• Additional context: Includes text descriptions to supplement the star system, colors to add clarity to the value of each rating. Trend arrows show whether a school’s performance is improving or declining within a component.
  • Overall rating: Maintains the overall district and building ratings, while introducing half-stars to allow for further differentiation. 
  • Student Opportunity Profile Measure: ratings will take into account reported data regarding opportunities provided — such as student:staff ratio, course offerings, and technology and transportation availability.
  • Weight redistribution: The calculated weight of each component has been revised to ensure credit is given for both achievement and growth, not just one or the other.
  • Gap Closing component: Restructured to reassure representation of all student groups and measure the educational growth of vulnerable students based on income, race, ethnicity, disability, absenteeism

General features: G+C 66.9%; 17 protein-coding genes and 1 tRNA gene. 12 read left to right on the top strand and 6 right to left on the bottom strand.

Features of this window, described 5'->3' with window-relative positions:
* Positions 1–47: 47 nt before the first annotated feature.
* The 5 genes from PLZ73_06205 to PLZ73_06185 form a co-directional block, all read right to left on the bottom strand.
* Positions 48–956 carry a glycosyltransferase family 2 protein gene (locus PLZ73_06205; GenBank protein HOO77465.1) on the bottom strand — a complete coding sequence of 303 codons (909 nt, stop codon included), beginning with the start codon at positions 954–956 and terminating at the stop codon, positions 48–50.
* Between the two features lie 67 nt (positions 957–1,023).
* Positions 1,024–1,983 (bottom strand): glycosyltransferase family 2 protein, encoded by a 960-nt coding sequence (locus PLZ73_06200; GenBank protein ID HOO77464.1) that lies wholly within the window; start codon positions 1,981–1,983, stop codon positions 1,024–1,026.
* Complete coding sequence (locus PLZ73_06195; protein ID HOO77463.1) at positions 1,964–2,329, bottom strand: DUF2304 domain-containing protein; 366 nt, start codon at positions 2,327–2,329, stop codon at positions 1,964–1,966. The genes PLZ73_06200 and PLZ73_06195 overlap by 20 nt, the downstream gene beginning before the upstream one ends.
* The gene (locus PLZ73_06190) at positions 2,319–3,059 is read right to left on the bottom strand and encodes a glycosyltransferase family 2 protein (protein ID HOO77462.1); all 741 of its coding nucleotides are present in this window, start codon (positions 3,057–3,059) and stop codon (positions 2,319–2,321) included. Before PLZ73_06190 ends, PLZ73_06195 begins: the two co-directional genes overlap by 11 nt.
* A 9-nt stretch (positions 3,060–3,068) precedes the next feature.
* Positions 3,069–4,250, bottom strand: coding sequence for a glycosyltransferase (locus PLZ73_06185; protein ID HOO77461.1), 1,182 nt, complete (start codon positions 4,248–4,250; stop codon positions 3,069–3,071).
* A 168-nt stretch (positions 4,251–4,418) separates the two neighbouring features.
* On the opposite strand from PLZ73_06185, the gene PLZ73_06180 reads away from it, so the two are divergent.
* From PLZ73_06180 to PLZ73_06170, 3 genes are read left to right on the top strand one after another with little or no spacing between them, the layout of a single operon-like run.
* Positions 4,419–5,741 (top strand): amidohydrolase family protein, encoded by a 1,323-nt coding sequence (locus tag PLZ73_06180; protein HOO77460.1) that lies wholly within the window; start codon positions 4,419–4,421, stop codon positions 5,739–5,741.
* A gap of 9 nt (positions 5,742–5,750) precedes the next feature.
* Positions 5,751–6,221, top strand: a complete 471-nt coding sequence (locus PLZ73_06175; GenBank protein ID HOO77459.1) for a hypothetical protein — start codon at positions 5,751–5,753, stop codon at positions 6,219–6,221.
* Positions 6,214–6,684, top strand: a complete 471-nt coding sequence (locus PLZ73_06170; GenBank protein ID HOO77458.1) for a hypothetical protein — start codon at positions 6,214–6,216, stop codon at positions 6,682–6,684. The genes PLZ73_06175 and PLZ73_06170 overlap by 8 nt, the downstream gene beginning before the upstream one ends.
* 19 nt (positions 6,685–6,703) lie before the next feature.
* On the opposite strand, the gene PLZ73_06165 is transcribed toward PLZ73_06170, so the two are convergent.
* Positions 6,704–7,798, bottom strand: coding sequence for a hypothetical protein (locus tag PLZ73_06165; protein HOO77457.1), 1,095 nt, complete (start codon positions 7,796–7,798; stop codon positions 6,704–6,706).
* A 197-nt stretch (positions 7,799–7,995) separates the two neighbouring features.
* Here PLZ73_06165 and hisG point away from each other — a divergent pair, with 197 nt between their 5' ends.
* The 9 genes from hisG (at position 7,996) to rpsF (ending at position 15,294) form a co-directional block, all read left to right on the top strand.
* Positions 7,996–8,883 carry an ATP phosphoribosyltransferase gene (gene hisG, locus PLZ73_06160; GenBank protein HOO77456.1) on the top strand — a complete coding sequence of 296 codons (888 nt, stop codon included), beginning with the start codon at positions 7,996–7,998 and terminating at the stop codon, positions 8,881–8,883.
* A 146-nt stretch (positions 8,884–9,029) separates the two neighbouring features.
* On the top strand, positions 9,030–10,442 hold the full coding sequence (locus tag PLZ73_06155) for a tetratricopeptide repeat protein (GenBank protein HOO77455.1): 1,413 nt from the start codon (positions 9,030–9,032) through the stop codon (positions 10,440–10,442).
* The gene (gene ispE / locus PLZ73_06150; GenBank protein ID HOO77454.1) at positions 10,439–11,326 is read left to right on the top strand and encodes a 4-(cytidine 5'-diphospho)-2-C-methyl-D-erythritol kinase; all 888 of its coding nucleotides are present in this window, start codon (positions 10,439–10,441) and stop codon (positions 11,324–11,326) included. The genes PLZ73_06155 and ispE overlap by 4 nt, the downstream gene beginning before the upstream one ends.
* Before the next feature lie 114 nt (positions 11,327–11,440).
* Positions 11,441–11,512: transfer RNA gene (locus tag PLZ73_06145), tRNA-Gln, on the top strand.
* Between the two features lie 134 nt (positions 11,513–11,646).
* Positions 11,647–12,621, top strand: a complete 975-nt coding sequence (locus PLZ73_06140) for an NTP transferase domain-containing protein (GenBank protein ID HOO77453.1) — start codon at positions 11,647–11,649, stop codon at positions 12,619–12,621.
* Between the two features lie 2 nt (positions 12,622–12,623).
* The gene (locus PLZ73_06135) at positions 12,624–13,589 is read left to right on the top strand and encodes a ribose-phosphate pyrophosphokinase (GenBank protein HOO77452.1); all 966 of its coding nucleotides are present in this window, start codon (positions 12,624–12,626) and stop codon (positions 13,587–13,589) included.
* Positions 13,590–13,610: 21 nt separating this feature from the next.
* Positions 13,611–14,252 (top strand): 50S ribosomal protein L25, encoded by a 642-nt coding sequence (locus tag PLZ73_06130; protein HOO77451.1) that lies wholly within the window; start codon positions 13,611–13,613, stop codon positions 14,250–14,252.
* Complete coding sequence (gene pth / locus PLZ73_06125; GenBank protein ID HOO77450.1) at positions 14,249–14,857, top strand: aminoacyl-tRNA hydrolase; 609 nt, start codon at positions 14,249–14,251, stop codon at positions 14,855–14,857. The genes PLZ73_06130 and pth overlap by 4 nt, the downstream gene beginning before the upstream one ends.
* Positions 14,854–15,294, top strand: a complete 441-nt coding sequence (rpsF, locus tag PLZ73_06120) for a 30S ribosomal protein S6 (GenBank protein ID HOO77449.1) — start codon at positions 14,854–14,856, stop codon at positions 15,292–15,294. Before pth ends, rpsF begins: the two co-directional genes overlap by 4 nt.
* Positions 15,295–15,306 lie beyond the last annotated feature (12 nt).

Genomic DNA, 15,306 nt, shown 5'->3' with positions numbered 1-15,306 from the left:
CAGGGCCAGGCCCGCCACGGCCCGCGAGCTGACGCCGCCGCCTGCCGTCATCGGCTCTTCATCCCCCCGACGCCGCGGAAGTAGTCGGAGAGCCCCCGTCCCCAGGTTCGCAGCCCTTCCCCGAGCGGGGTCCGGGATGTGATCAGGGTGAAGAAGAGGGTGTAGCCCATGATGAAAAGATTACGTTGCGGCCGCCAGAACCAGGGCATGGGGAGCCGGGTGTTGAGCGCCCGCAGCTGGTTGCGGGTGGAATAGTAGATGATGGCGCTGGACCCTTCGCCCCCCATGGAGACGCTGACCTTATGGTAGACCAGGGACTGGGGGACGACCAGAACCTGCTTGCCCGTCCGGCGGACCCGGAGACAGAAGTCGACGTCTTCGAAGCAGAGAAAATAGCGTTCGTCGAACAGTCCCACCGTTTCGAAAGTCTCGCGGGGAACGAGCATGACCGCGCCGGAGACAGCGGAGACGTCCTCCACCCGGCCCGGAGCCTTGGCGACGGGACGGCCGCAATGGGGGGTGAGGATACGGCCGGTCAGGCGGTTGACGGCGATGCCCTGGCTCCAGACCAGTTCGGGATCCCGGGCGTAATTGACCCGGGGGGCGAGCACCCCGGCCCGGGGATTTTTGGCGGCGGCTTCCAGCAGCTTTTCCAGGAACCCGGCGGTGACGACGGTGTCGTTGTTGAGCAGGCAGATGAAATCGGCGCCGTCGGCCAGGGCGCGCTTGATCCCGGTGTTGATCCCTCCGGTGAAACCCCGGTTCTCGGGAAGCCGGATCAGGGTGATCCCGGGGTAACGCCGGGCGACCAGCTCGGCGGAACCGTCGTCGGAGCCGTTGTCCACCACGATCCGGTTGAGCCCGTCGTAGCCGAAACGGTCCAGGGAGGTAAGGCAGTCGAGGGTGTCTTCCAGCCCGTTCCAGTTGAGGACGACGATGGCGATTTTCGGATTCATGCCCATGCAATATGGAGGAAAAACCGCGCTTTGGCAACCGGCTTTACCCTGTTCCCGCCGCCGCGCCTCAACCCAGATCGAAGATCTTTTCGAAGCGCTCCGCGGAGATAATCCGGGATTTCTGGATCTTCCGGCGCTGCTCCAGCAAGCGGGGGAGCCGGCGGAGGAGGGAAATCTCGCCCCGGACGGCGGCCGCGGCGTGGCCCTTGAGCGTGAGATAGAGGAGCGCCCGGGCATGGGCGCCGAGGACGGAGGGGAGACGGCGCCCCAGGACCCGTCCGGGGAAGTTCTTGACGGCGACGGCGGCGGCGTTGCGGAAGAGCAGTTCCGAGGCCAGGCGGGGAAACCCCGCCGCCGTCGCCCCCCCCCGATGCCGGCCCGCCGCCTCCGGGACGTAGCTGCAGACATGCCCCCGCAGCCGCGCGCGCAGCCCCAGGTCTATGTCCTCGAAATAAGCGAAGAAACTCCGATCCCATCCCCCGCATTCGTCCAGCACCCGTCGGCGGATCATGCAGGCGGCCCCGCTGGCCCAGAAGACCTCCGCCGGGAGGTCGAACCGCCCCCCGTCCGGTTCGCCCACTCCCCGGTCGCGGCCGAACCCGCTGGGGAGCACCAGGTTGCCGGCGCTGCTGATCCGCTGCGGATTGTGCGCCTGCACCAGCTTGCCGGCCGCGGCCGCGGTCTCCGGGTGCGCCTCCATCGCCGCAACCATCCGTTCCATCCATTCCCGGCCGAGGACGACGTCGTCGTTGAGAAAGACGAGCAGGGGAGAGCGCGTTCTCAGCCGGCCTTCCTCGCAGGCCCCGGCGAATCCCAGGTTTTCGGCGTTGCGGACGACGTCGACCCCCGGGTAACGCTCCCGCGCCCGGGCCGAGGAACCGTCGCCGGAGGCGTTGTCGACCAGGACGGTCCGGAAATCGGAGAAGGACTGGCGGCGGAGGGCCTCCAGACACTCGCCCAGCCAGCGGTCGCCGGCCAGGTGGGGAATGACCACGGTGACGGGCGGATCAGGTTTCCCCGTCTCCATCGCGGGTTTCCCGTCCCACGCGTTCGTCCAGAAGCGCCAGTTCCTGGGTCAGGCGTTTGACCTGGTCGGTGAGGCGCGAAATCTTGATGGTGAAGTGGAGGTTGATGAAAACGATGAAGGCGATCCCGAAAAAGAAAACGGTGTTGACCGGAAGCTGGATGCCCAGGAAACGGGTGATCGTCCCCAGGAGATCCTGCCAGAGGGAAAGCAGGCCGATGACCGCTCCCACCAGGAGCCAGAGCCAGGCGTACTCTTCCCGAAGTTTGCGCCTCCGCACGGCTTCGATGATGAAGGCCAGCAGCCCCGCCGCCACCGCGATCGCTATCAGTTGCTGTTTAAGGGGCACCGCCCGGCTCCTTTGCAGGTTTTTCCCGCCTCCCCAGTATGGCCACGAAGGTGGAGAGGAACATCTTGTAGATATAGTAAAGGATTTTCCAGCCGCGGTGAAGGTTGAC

• Achievement component: Ensures districts and schools are evaluated against an attainable standard by setting the maximum performance index (P.I.) score at the average of the highest 2% of districts and schools. Measures both achievement and growth rather than just one or the other. 
  • Progress component: Now graded on a three-year average, designed to ensure that one bad year won’t sink a school’s rating. Weight of this component increased to be fairer to high-poverty schools.
  • Graduation Rate component: Includes students who achieve five-year graduation, in addition to those on the traditional four-year pathway, to ensure schools get credit for helping students who fell behind
  • Early Literacy component: Restructured to give credit for promotion and improvement of struggling readers – as well as incorporating proficiency rates for those students deemed proficient. 
  • College, Career, Workforce & Military Readiness: The bill reworks the former Prepared for Success component and introduces a range of options to demonstrate preparedness — dual enrollment, vocational school completion, apprentice and internship programs, military enlistment — in addition to ACT/SAT scores. This component will not be rated for the first three years of the system.
  • New end-of-course exams: Biology, American History, and American Government exams introduced for a broader range of subjects in the P.I. calculation